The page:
Steph Simpson from Sutton, Vermont didn’t grow up with horses at all. Rather, she grew up on a dairy farm but was interested in horses, so she went to the University of Vermont for animal science with a focus on equine science. After graduating, Steph moved to Pennsylvania and started her working student experience — but little did she know that she would travel across the world and meet many people and horses in the years to come.
Steph began her career working for accomplished 5* rider Jane Sleeper, then a few months later joined the team assisting Dom and Jimmie Schramm. “I was with them for nearly five years and started as a working student, and then transitioned to their barn manager and groom,” she recalled.
After working for the Schramms, Steph freelanced for a year, taking on roles like working alongside a local vet and spending the winter with Liz Halliday-Sharp. Then, the phone rang. Boyd Martin was calling and wanted to offer the hardworking groom a position at his Windurra facility in Pennsylvania.
When working with Boyd there’s always something to do, Steph explains. But the bustling environment at Windurra is fitting for an active person like Steph, who enjoys the variety and intensity. “I like that there’s not a ton of standing around or doing the same thing every day,” she explained. “We’re always running around and horses are coming and going.”
While it’s a dream for many, Steph wasn’t expecting a trip to the Olympics when she first started grooming. “Obviously, it was always a dream, but I didn’t really think I would ever get there,” she said. “Being able to go to Tokyo and with one of my favorite horses [Boyd Martin’s Tsetserleg TSF, owned by Christine, Thomas and Tommie Turner] was really huge — being able to be part of something that’s so much bigger than anything you could ever imagine.”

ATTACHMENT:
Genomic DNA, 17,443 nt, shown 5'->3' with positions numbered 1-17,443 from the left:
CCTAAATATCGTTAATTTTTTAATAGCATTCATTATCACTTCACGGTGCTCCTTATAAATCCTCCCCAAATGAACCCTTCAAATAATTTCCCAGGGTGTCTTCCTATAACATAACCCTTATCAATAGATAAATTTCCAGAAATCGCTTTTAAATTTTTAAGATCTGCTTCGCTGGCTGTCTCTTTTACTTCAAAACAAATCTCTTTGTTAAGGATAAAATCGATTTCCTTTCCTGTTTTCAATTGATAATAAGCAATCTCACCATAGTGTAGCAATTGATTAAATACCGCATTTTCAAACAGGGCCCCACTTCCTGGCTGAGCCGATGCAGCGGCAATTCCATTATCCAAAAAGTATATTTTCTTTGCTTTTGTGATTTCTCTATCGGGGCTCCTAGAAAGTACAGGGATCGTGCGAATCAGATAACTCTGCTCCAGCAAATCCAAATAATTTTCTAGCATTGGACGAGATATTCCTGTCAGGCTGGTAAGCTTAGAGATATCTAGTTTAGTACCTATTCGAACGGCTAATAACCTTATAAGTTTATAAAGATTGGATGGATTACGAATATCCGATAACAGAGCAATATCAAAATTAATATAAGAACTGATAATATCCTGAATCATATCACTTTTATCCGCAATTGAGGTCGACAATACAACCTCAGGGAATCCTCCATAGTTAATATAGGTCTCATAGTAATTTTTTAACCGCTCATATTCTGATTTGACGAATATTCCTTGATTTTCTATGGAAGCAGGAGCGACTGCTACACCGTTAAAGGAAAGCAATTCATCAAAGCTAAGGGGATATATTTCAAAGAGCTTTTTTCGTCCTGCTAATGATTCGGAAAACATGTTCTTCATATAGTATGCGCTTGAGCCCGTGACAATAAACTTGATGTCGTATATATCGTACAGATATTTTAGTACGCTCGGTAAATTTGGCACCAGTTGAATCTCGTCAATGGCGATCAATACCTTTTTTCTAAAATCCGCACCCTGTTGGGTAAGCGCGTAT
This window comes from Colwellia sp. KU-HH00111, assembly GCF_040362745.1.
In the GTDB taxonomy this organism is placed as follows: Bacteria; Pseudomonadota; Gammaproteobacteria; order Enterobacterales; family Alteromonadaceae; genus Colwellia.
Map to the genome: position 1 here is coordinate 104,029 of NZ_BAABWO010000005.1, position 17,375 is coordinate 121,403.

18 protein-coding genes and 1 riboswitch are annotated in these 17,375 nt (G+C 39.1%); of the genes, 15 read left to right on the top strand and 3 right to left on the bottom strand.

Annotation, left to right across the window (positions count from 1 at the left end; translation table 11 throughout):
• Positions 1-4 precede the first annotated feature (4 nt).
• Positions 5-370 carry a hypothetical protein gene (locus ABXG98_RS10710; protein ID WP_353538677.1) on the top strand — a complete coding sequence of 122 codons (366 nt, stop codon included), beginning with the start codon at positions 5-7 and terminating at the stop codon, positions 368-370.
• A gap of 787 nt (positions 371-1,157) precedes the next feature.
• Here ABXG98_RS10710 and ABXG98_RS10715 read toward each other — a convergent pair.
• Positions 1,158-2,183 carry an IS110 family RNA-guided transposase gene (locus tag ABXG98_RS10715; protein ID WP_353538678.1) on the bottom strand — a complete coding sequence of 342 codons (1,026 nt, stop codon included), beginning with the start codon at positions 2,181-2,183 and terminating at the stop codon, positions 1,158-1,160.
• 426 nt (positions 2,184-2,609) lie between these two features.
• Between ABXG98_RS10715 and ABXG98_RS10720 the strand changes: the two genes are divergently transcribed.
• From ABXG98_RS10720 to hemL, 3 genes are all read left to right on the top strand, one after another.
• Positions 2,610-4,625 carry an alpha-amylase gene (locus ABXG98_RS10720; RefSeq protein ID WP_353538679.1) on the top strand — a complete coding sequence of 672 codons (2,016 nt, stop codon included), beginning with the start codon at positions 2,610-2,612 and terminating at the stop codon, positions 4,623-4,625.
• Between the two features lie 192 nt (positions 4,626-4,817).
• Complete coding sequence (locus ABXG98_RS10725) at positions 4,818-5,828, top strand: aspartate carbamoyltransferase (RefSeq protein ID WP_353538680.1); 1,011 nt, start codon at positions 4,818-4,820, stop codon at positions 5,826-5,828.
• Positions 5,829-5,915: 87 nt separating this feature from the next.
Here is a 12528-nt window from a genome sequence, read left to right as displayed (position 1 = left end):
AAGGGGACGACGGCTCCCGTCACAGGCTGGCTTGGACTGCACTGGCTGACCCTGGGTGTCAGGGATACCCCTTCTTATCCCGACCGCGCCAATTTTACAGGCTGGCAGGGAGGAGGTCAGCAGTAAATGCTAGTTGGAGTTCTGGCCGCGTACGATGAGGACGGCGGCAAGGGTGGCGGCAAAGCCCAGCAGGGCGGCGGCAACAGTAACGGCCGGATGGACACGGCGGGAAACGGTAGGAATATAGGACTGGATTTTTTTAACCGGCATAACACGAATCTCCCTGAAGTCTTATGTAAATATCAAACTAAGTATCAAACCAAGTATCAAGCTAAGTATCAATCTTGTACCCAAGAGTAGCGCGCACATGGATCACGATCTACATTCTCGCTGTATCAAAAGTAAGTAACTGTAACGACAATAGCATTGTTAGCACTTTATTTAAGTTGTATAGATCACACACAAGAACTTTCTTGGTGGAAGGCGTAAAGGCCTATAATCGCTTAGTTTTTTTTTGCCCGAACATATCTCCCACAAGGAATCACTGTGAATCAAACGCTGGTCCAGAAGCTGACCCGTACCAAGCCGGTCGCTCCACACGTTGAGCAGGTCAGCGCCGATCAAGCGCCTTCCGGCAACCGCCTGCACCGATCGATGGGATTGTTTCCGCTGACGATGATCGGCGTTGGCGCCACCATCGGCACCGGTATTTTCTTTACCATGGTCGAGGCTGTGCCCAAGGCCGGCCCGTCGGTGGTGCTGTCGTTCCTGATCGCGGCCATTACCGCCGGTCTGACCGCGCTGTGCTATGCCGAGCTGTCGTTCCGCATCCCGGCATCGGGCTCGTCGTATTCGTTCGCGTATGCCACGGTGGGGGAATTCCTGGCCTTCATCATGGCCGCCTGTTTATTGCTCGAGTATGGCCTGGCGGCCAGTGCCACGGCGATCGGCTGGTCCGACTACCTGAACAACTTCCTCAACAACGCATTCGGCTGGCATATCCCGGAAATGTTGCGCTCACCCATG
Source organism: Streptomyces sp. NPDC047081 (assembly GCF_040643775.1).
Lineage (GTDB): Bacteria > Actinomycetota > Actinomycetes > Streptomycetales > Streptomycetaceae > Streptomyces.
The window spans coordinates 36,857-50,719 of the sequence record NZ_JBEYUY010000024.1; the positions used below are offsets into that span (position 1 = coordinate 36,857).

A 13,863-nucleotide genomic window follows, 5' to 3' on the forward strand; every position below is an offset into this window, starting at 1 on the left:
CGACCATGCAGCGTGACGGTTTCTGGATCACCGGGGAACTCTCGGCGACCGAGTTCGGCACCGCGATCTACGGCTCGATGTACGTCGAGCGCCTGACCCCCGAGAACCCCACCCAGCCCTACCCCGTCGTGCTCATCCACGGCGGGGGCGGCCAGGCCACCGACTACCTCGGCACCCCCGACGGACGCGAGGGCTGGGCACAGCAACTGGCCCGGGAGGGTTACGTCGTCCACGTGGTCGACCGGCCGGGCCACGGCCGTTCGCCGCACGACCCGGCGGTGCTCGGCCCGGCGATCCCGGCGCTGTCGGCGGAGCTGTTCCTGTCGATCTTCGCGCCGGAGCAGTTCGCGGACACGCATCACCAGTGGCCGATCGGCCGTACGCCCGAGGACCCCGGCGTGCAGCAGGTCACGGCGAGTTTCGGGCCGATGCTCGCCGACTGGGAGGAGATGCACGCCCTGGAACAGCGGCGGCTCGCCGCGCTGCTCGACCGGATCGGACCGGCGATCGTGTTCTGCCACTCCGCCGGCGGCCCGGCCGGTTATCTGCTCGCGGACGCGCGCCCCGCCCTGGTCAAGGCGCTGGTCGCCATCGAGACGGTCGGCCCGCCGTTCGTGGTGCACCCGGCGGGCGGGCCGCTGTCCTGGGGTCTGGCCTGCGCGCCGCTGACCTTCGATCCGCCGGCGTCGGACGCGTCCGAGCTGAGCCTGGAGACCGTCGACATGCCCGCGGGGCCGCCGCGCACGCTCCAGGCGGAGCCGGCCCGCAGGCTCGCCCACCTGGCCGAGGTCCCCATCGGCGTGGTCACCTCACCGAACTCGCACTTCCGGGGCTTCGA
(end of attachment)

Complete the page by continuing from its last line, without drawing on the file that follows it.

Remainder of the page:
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With her high level of experience and years on the job, Steph has valuable advice for those wanting to become a groom or barn manager: “If you are unsure of how to do something, whether it’s wrapping or giving injections, seek out people in your life that know what you don’t.” Indeed, when it comes to proper horse management — at the five-star level or the Starter level — is a continuing education. You truly don’t know what you don’t know, which is why it’s always better to ask for help than assume, Steph says.
Not only is asking questions useful, but going the extra mile will also set you apart. “If you want to be in a position where you are one of the best in the industry then you have to be able to rise to the occasion and go above and beyond,” Steph advised. “Stay late and come early.”
Steph plans to continue grooming in the future and possibly become a part of committees and help other grooms along the way. Grooming has become a larger topic of much-needed conversation in recent months, with grooms mobilizing to have greater representation within governing bodies and protections on the job. “Whether that’s in a formal type situation or not, I want to be a resource for people while continuing to be able to travel,” Steph said.
Go Steph and Go Eventing.